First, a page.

On Thursday August 14th the waning gibbous Moon will pass within 2o from the outer planet Uranus. This waning gibbous Moon rises around 11 pm local time on the 13th so it will be visible all night, not setting until around noon local time on the 14th. Look above the southwestern to western horizon for the Moon. Closest is at 17 UT (12 pm CDT). Not that Uranus would be visible unless one was viewing through a large telescope or using a camera, and of course before the Sun rises and the sky is too bright..
For some viewers, somewhere on the Earth, (parts of central and northern Asia) the angle from their location to the Moon and Uranus will be such the Moon occults (an occultation), passes between Uranus the Earth.
So why am I writing about something that more than likely will not be seen without optical assistance?
Well even if you cannot see the planet Uranus, even as a dim star-like speck of light, it is there to at least be recognized. But mostly because this is one of a series of Moon Uranus conjunctions each month for the next several months, and I found that to be very interesting, especially with the regularity of the event (both orbit near the ecliptic so it is bound to happen), and how the date and phase of the month change from month to month. Again there is a regularity, a pattern, that this follows.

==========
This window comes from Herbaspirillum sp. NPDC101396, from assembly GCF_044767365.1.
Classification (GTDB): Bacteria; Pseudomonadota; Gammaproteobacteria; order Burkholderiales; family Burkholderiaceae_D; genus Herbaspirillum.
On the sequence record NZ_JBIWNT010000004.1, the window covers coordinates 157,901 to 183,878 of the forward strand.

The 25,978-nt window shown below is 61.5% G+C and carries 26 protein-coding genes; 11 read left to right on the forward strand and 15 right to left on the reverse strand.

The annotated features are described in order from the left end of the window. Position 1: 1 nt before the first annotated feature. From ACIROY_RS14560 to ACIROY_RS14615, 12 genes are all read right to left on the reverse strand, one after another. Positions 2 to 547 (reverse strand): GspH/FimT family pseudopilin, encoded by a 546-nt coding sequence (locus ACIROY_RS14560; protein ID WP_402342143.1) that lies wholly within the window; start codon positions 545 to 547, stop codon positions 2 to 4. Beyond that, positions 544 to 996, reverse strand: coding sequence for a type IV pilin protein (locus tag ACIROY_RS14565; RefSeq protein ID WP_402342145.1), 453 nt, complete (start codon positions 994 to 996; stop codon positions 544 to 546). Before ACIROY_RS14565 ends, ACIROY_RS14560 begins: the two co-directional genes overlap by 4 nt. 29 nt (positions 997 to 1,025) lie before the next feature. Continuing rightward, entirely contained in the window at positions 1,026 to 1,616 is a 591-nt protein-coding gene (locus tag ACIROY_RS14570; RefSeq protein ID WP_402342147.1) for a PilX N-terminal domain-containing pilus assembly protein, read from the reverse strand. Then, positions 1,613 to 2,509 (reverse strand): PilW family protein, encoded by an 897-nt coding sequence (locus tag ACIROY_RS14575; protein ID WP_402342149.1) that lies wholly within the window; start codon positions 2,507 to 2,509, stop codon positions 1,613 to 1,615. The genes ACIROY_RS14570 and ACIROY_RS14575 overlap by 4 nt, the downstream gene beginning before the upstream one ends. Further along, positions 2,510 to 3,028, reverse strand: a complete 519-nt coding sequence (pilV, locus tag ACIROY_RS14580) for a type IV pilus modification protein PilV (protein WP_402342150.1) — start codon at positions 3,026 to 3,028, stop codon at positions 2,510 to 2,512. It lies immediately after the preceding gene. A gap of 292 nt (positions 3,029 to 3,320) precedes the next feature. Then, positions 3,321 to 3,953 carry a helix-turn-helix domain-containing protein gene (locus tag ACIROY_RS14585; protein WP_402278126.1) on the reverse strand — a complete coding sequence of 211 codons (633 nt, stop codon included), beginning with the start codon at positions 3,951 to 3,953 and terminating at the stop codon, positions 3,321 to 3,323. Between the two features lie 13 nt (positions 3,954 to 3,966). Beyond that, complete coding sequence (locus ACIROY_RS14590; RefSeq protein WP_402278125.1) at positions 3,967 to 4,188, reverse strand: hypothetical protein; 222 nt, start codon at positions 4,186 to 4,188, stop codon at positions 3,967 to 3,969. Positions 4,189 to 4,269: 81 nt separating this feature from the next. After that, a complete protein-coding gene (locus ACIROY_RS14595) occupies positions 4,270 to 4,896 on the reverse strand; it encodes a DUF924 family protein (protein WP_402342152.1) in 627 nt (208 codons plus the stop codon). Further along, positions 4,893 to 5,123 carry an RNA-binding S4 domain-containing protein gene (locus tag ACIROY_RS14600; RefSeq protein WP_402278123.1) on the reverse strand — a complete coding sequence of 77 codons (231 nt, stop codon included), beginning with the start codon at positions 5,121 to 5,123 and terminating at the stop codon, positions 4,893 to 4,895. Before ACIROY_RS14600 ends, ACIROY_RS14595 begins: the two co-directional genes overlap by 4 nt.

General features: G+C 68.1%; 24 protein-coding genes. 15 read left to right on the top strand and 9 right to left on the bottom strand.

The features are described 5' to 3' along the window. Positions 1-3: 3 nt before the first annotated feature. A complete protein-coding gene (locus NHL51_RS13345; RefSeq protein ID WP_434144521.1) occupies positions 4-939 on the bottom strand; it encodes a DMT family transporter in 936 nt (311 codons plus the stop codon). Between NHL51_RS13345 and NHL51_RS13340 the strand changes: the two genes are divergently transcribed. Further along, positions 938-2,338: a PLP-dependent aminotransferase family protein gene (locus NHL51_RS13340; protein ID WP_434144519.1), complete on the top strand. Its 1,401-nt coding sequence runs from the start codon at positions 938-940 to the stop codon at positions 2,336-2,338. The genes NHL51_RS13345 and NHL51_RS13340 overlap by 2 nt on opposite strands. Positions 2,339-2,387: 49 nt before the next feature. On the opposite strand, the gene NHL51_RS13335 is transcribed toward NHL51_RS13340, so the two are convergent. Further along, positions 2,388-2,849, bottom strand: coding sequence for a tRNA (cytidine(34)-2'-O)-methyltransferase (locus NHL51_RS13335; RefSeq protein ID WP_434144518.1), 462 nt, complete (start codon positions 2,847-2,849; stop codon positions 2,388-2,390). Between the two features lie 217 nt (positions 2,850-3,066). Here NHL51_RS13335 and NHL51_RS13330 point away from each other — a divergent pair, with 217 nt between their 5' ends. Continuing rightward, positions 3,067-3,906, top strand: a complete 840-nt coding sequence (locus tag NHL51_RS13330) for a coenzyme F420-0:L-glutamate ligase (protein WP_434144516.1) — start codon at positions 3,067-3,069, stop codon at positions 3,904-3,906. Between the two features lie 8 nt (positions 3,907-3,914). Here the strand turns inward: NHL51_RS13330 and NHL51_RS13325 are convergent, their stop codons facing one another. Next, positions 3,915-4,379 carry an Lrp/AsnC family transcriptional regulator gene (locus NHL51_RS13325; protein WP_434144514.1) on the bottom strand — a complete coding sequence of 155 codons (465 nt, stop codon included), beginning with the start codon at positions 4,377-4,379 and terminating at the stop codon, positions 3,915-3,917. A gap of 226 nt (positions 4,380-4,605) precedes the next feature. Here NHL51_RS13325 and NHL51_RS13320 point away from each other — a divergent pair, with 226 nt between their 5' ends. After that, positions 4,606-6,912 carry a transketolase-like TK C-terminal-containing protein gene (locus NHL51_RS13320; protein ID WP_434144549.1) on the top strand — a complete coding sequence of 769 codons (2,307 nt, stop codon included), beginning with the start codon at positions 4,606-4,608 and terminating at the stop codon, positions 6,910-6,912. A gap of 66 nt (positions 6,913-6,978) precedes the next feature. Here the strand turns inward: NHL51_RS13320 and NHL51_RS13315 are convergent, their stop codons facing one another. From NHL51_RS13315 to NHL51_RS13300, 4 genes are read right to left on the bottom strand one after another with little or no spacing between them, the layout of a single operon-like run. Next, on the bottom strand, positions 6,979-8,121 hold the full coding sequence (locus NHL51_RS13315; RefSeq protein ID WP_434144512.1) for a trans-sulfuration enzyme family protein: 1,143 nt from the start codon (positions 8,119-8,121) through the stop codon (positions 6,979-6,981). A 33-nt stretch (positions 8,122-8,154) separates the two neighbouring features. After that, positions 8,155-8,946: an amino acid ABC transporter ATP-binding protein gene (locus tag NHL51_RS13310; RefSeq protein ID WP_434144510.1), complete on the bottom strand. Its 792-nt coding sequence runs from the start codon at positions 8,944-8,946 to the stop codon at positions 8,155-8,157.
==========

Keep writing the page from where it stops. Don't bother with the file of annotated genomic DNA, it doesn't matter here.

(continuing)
For example watch how the Moon and Uranus gradually shift westward and are lower each month, until November when at 5:30 am CDT the two have already set. So the next picture shows them above the horizon 2 hours earlier at 3:30 am CDT. Note that the time backs up by 2 hours each month. This shift in the sky is primarily due to Earth revolution. As we orbit toward the east the sky shifts toward the west. And at a regular rate.
Many Moons ago I was put this activity together for the teachers who brought classes to the Planetarium I directed. It was one of the more popular activities and Planetarium lab lessons I did because I used the Planetarium to model Moon phases, and then we would go outside and do this activity and also use a few 6″ Dobsonian telescopes to look at the Moon, and if enough time put on solar filters and look at the Sun. Explore Moon Phases
Click here to go to the Qué tal in the Current Skies web site for more observing information for this month.